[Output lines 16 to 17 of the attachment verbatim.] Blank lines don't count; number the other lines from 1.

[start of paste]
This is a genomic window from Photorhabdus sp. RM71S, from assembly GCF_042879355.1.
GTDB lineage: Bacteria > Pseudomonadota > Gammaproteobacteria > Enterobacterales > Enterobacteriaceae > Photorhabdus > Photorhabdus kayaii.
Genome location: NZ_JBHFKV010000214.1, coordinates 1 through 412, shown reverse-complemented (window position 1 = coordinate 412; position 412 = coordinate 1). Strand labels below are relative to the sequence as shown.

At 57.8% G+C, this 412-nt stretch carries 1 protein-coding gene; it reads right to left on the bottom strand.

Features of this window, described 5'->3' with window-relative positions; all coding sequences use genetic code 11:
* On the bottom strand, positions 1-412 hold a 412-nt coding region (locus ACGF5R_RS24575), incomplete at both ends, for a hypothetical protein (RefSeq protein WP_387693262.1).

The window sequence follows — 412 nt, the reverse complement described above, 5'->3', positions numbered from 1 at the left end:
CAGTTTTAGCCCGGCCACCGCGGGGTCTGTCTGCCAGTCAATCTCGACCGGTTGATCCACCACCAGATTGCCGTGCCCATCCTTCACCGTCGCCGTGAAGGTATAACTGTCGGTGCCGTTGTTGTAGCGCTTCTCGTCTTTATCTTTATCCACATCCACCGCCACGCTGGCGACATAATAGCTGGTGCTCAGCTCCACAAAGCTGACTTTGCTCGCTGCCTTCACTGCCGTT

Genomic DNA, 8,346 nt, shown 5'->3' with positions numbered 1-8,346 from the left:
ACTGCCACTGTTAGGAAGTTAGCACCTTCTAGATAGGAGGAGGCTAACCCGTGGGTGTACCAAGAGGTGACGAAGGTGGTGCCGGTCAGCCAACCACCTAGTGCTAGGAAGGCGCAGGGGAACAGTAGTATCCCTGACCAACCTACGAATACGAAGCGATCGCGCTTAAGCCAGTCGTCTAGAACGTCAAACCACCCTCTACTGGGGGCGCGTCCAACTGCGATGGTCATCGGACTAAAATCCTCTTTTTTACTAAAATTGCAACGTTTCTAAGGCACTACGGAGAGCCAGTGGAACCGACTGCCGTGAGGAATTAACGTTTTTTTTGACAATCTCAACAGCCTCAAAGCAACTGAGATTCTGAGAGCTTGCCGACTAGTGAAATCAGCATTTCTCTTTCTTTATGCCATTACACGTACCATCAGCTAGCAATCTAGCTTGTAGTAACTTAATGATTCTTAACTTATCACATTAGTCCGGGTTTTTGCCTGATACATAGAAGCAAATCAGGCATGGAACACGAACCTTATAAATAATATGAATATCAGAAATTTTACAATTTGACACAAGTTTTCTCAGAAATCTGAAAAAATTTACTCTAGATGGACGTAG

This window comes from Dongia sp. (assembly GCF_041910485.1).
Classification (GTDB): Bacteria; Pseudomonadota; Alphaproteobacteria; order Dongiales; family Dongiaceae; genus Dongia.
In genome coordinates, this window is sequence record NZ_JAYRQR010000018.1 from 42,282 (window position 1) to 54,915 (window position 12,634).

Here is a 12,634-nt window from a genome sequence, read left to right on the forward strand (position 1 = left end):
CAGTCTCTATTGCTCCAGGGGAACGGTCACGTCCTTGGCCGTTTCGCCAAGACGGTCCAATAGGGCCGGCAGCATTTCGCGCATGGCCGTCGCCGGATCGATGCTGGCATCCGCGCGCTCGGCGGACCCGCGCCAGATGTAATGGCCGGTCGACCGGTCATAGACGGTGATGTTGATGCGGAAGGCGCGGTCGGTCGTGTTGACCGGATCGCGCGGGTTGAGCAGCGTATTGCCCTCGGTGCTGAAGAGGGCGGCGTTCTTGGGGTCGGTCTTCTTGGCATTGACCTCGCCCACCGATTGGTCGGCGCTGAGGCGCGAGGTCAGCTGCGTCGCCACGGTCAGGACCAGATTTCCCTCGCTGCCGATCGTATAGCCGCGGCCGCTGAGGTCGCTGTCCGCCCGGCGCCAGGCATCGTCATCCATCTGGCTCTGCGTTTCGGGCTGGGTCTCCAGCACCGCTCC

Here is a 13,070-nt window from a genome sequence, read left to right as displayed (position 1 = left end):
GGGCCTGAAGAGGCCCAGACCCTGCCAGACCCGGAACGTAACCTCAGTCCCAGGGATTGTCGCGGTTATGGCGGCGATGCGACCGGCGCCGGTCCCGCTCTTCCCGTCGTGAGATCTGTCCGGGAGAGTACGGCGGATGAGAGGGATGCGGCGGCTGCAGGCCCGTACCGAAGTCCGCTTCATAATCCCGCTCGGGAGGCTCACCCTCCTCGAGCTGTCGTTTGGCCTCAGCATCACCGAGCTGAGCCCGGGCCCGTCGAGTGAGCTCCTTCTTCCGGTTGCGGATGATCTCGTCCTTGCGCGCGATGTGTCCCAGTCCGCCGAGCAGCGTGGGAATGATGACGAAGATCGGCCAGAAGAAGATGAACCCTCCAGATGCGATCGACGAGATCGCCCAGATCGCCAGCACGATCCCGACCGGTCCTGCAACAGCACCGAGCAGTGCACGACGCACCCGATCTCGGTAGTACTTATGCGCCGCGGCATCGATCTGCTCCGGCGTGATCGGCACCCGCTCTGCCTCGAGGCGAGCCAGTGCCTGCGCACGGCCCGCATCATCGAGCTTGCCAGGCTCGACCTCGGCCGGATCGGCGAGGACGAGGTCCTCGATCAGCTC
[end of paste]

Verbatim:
Here is a 13,070-nt window from a genome sequence, read left to right as displayed (position 1 = left end):
GGGCCTGAAGAGGCCCAGACCCTGCCAGACCCGGAACGTAACCTCAGTCCCAGGGATTGTCGCGGTTATGGCGGCGATGCGACCGGCGCCGGTCCCGCTCTTCCCGTCGTGAGATCTGTCCGGGAGAGTACGGCGGATGAGAGGGATGCGGCGGCTGCAGGCCCGTACCGAAGTCCGCTTCATAATCCCGCTCGGGAGGCTCACCCTCCTCGAGCTGTCGTTTGGCCTCAGCATCACCGAGCTGAGCCCGGGCCCGTCGAGTGAGCTCCTTCTTCCGGTTGCGGATGATCTCGTCCTTGCGCGCGATGTGTCCCAGTCCGCCGAGCAGCGTGGGAATGATGACGAAGATCGGCCAGAAGAAGATGAACCCTCCAGATGCGATCGACGAGATCGCCCAGATCGCCAGCACGATCCCGACCGGTCCTGCAACAGCACCGAGCAGTGCACGACGCACCCGATCTCGGTAGTACTTATGCGCCGCGGCATCGATCTGCTCCGGCGTGATCGGCACCCGCTCTGCCTCGAGGCGAGCCAGTGCCTGCGCACGGCCCGCATCATCGAGCTTGCCAGGCTCGACCTCGGCCGGATCGGCGAGGACGAGGTCCTCGATCAGCTC